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Ashers bakery attacked by vandals and family sent hate mail

by Antony Bushfield

Ashers Baking Company in Belfast had objects thrown at its Royal Avenue branch.

The bakery hit the headlines in May 2014 when it refused to bake a cake featuring a slogan promoting gay marriage.

A court in Belfast agreed with the Equality Commission for Northern Ireland that the store had discriminated on the grounds of sexual orientation.

Lawyers for the business owners, Daniel and Amy McArthur, said they did not know the customer was gay and they would have baked a cake without a slogan for him.

They'll appeal the decision on Wednesday.

Christian Institute

Daniel McArthur, his wife Amy & two children

The couple said an attempt was made to break the windows and a door was badly damaged following press coverage of the case.

Food was thrown at one branch from a passing car, the couple added.

Speaking to the Belfast Telegraph Daniel McArthur said: "There were also plenty of adverse comments on social media and one letter was sent to us saying that the person was going to burn down our building and that they hoped we would be in it when they did it."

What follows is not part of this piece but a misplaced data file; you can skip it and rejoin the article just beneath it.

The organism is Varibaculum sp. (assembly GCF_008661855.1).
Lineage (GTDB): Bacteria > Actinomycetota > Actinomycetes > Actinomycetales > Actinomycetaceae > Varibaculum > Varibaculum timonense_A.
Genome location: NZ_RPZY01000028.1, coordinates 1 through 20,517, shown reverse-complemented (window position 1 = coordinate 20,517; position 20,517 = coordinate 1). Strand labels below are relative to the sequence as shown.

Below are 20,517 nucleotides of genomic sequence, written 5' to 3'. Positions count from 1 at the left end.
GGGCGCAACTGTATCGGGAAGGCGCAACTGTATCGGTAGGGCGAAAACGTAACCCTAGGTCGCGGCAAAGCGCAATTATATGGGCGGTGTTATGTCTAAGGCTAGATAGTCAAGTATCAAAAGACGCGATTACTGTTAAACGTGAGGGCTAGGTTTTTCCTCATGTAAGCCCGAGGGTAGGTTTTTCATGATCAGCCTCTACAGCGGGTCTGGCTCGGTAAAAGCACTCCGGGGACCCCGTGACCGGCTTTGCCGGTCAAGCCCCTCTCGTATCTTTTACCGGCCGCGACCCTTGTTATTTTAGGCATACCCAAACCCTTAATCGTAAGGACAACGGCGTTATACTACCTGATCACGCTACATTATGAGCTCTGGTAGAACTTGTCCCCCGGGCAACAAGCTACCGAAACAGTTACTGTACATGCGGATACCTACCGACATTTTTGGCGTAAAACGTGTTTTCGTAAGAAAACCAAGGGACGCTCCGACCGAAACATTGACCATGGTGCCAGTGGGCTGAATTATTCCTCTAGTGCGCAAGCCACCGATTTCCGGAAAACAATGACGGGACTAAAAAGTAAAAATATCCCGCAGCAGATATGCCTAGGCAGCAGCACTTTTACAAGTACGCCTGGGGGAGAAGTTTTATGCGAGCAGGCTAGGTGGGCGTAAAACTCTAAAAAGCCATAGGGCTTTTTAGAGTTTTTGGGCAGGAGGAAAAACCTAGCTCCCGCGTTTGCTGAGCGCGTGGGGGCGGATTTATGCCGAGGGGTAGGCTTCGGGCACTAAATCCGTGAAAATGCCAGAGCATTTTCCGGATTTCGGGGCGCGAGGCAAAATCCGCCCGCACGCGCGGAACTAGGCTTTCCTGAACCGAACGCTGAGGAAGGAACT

Christian Institute
The case has attracted media attention from across the UK

He added that letters of support had outweighed negative mail: "When we started out on this legal road we were worried about how the public was going to perceive us and how customers would perceive us. However the support has been fantastic.

"So many people have gone out of their way to buy our products and to come to our shops. It felt really surreal when people came up to me on the street, in most cases just simply to shake my hand.

"Our business has continued to grow as it did over the last five years. God has been really good to us."

Christian Institute
General Manager Daniel McArthur outside court

On Monday, prominent gay rights campaigner Peter Tatchell told Premier he had changed his mind and was supporting Ashers in their appeal.

"In a free and democratic society people have a right to not promote political messages that they conscientiously object to," he said on the News Hour.

"In this particular case Ashers did not refuse to serve Gareth Lee because he was gay. It was because of the message on the cake - and that's a very important distinction."

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